When I weed my garden, I’m reminded of how diversity affects the way we grow our food. Unfortunately, it’s heading in the wrong direction. More and more, farming is moving to monoculture, where the same crop is grown on the same plot year after year. This practice allows farmers to reduce costs, increase yields, and make higher profits — in the short term.
The long-term dangers of single crop, non-diverse agriculture are soil depletion and vulnerability to crop diseases. The threat is real, as when the blight of 1970 ruined more than 15 percent of corn crops in North America because 70% of the crop was the same high yield variety making it more susceptible to disease.
Ever notice these days, Banana’s are smaller and bruise more easily? That’s because the variety we grew up on, the Gros Michel or “Big Mike,” was wiped out by Panama Disease, a fungus that found the perfect home in monoculture plantations.
Big Mike’s replacement, the Cavendish, now comprises 95% of the worldwide banana crop. History seems destined to repeat as three different diseases are now threatening the Cavendish.
And, we should never forget the potato famine when 1 million Irish people died of starvation. The devastation on the Emerald Isle traces back to reliance on genetically identical ‘clones’ of a single variety of potato. Non-diversity in agriculture can have catastrophic results.
When I go to the bank, I’m confident I can get my money. That wasn’t true in March 1933 when banks closed during the Great Depression. The October ’29 stock market crash may have kicked off the Depression, but the economy’s reliance on only a few industries and the lack of a robust middle class caused it to drag on for a decade. Thank today’s diverse economy for helping us weather 14 Recessions since 1945 without another Depression.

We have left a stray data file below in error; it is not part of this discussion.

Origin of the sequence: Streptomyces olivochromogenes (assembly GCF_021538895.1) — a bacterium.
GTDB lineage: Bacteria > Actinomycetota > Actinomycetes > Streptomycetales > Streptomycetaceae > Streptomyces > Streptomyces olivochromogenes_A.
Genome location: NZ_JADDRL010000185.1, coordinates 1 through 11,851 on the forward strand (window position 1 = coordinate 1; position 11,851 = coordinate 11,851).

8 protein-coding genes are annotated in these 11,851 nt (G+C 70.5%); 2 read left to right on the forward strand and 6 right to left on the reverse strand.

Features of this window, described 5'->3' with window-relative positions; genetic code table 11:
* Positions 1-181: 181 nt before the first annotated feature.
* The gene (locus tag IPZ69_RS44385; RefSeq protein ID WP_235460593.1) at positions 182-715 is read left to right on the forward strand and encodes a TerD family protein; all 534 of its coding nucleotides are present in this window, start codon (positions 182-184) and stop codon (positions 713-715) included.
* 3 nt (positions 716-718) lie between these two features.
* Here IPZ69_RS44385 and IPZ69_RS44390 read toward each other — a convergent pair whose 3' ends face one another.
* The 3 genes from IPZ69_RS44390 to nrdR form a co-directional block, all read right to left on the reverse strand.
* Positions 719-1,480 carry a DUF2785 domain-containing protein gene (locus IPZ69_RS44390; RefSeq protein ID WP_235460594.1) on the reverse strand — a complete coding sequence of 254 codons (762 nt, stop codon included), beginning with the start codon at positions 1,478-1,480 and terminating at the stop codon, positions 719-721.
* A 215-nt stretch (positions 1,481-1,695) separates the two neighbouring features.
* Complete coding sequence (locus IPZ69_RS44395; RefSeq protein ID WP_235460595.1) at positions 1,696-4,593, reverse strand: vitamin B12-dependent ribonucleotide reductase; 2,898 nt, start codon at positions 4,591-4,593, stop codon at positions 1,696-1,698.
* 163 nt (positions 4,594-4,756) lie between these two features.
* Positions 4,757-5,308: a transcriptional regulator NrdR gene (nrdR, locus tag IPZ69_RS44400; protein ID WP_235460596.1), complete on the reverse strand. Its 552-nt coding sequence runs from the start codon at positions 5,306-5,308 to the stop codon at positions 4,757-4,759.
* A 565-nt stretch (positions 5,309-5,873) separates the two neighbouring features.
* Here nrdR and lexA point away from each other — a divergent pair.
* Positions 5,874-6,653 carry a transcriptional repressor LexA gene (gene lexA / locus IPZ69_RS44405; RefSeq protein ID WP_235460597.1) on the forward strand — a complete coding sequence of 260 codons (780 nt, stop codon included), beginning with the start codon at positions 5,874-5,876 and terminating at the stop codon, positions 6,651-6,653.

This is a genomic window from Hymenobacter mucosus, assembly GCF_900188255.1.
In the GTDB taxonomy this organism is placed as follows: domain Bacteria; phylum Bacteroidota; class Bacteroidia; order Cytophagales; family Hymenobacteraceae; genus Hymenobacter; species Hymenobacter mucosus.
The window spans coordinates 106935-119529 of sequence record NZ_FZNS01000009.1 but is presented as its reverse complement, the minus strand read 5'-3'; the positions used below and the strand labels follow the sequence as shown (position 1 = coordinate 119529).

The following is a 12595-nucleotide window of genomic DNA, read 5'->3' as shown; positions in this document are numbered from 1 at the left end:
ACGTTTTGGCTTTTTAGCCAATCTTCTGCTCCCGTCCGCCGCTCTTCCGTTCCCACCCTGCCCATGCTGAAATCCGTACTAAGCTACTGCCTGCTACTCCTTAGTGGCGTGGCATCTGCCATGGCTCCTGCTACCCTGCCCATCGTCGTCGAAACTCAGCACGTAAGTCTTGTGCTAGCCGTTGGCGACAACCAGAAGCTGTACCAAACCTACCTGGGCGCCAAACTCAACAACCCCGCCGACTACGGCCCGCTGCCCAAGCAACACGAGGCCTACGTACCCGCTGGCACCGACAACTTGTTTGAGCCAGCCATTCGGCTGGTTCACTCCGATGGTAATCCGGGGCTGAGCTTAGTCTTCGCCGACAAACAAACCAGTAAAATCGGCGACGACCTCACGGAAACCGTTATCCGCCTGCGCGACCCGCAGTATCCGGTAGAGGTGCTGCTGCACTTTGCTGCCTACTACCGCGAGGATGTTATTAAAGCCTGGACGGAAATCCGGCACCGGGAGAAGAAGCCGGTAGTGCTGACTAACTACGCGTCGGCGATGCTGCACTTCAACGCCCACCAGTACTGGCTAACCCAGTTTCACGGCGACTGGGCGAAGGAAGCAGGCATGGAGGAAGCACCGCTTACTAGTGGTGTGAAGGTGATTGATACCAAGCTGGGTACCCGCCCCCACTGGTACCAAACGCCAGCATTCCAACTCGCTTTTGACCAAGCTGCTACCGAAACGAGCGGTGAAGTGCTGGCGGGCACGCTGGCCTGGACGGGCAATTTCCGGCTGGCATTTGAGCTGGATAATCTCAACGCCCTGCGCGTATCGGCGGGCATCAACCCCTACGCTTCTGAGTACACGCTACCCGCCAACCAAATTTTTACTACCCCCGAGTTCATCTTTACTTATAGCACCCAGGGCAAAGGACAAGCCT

Diversity is a mantra in business. Corporations diversify to create stability; financial advisors tell us to diversify our portfolios; mutual funds were literally invented on the concept of diversity.
If you go to the Harvard Business School, you can learn all about product diversification, concentric diversification, horizontal diversification, conglomerate diversification. I prefer to keep it simple, “Don’t put all your eggs in one basket.”
When I grew up during the Cold War, the Soviet Union thought they had it figured out when they rejected free markets in favor of a centrally planned economy. The result was a dramatic shortage of basic consumer products, like, um, soap.